Ever seen a steak called a Tomahawk steak? Is it any different than a ribeye or is it just one with a giant bone?
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Cartoons like to over exaggerate things. Most of the time with larger than life characters. Even the food is over exaggerated.
Whenever I have seen a Tomahawk steak in a grocery store, I have though "wow that looks like it came straight out of a cartoon, I can imagine Fred Flintstone eating a steak like that".
Today we are talking about this larger than life steak by comparing it to the classic Ribeye. Are they worth the money? Do they cost more money?
🙋 What's the Difference?
It's all about the bone. A Ribeye comes either boneless or bone-in with the bone not sticking out from the steak. Most Ribeyes you find in stores are boneless. A Tomahawk steak (sometimes called Cowboy Steak) has a bone that sticks out 5 to 8 inches from the steak. I got to say they look pretty cool.
Tomahawk tend to be on the thick side too. I would say around 2 inches. So you will need to keep that in mind if you are use to cooking thinner Ribeye steaks.
💲 Do They Cost More?
Not necessarily. When it comes to price per pound, I have found them being sold at the same store for the same price. This isn't always true though, it depends on the source. When it comes to overall price, Tomahawk are going to be more money as you are paying for that huge bone and a thicker steak.
The average Tomahawk steak weights around 2 to 2 ½ pounds. It's a great steak to share with a special someone.
If you are talking about restaurants, they are definitely going to upcharge you for a Tomahawk steak. It's going to cost you a pretty penny!
❔ Are Tomahawk Steaks Worth It?
If you are going for an amazing presentation for you and your dinner guests, then yes. Does the bone add flavor to the meat? Some people swear it does. I honestly don't buy into this hype as I have had bone-in and boneless steaks and I can't taste any difference.
I believe the bone helps when you talk about slow cooking beef for a long time. Which is why when you make homemade beef stock you cook bones for a long time. They break down, releasing the marrow. This doesn't happen when you are cooking a steak quickly.
However, I do say the bone looks better and since we eat with our eyes, that bone could make us think the steak tastes better.
🏆 Are They Prime Beef?
If they are labelled USDA Prime. You can find them in different grades, so don't just assume you are getting prime beef.
🛒 Can You Get Them at Costco?
Not always. When Costco has done some of their "traveling seafood or meat shows" I have seen Tomahawk steaks in their displays. I can't guarantee they will have them but they are a great place to begin your search.
📦 Where Else to Buy?
Besides Costco, I have seen them at the Fresh Market as well. Also have heard you may be able to find them at H-E-B, the Central Market, Wegmans, Hy-Vee, and Publix. They may not always been in stock at these stores. You need to check with the individual store. They may be a seasonal item.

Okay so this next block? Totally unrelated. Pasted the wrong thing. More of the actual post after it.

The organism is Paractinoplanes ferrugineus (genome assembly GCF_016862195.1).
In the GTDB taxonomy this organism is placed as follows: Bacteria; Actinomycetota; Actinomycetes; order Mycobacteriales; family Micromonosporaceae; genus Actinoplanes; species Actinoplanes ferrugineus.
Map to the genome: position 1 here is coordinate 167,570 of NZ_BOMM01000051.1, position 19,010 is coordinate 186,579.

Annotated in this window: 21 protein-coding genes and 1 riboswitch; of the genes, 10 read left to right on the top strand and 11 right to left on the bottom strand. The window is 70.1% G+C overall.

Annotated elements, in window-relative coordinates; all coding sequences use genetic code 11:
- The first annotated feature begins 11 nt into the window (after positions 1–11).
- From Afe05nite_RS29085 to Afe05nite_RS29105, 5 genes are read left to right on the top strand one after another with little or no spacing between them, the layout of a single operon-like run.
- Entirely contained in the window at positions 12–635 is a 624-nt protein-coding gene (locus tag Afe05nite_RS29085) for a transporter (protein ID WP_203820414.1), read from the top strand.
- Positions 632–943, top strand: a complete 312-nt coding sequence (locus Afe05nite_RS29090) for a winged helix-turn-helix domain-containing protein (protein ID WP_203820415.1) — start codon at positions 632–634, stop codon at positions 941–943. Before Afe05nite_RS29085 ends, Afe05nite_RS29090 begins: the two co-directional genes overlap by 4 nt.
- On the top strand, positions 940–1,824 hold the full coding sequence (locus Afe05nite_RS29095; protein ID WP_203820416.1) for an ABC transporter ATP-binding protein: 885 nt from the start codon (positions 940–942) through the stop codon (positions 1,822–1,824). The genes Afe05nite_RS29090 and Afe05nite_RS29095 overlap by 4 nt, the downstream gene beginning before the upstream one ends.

Remember to look for the name "Cowboy steak" as well. Or check the frozen meat department.
The easiest way to get your hands on one is probably by ordering them online. Snake River Farms sell American Wagyu Black Grade Dry-aged Tomahawk Ribeye
Check out any of these sources as well.
- Wild Fork Foods
- Harry & David
- Omaha Steaks
- Better Fed Beef
- Saltbae Meats
If all else fails, check with a local butcher shop, they might be able to hook you up.
♨️ How to Grill
There isn't much different to grilling a Tomahawk steak. You will need more space on the grill. You will need to take into account that they are a thick steak.
Because of the thickness of the steak it's especially important to have a thermometer on hand to make sure it's done to your liking in the center. You don't want to spend the money on the steak and then overcook it! Always have a thermometer ready to go. It's more accurate than just timing it.
Here are some grill instructions:
- Bring steak to room temperature before grilling.
- Season liberally with kosher salt and freshly ground black pepper
- You want to have half your grill with really high heat, as hot as you can get. The other half you won't have any direct heat source, so you just be using indirect heat from the other side.
- Start your steak on the side without direct heat. Cook until it reaches a temperature of 115 degrees. The average time is 20 minutes with a flip halfway through. Time can vary depending on the exact thickness of your steak and how hot your grill is.
- Finish searing your steak over the direct heat. Get a nice crusty sear, then flip. It should take around 3-5 minutes or so per side depending on your final thermal temperature. I like around 130-135 degrees for medium rare.
🥩 More Steak Posts
Keep your steak education going with these additional blog posts, such as the Sierra Steak you see in the photo above.
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